In a survey whose results sometimes seem contradictory, the Associated General Contractors of America is reporting that beyond a doubt the Covid-19 outbreak and subsequent economic shutdown have resulted in cancelled projects and job losses.
At the same time, a majority of responding firms indicated that they remained challenged trying to find qualified craft workers.
Compiling the results with the software firm Autodesk, the AGC survey states: “The pandemic is undermining demand for construction, prompting project delays and cancellations, layoffs and furloughs.”
But as was true before the onset of the virus, the search for craft workers on the part of many companies continues unabated and has even worsened in recent months.
Exactly 33% of survey respondents said that anticipated projects have been outright cancelled as a result of the pandemic, while 60% have experienced projects that may have been only delayed.
Some 41% of the companies said they have reduced their staffing, with 30% saying they have either furloughed or terminated employees.
Sector-wise, highway contractors report the lowest number of project cancellations, while 66% of building contractors, 62% of utility infrastructure firms, and 60% of companies doing federal government work have experienced cancellations.
At the same time, in a countervailing trend, 27% of respondents said their staffs have actually increased since late last year; while 29% said their workload is either equal to where it was a year ago, or even greater.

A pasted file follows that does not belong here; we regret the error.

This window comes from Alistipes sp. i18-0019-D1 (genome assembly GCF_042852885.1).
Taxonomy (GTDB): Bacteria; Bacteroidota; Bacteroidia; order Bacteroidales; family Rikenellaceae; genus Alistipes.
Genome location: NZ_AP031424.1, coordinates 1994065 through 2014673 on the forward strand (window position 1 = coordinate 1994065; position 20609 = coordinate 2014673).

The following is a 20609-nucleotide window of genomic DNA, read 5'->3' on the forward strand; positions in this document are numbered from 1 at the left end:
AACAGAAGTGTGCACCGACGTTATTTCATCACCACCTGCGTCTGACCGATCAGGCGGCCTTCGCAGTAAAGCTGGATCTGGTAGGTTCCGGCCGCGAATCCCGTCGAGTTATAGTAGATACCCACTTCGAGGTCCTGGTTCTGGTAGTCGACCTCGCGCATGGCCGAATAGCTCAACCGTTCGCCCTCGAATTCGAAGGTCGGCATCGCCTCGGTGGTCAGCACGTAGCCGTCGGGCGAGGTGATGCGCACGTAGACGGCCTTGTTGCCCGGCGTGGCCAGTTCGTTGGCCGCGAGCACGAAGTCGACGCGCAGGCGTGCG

Regionally, construction firms in the West were among the least pessimistic about the future, with only 34% thinking that it will take at least half a year for them to get back to normal once the pandemic has ceased, compared to 45% from the Northeast who said it will require at least six months or more to return to pre-Covid levels of work.
The pandemic’s impact on staffing levels is seen in the 52% of firms that said they are having a difficult time finding workers, compared with 80% who said that a year ago.
Still, the need for craft workers remains: with 35% of firms saying they continue to be challenged by a lack of carpenters, and another 29% saying they remain in need of equipment operators.
In a statement, Ken Simonson, chief economist with the AGC, noted that “few firms have survived unscathed from the pandemic amid widespread project delays and cancellations.”
Allison Scott, director of construction integrated marketing at Autodesk, noted that while the long-term impact of the pandemic has yet to play out, “firms that double down on innovation efforts, whether an increased focus on lean construction, workforce training or technology that facilitates remote collaboration, will be well-poised for enduring resilience.”
By Garry Boulard
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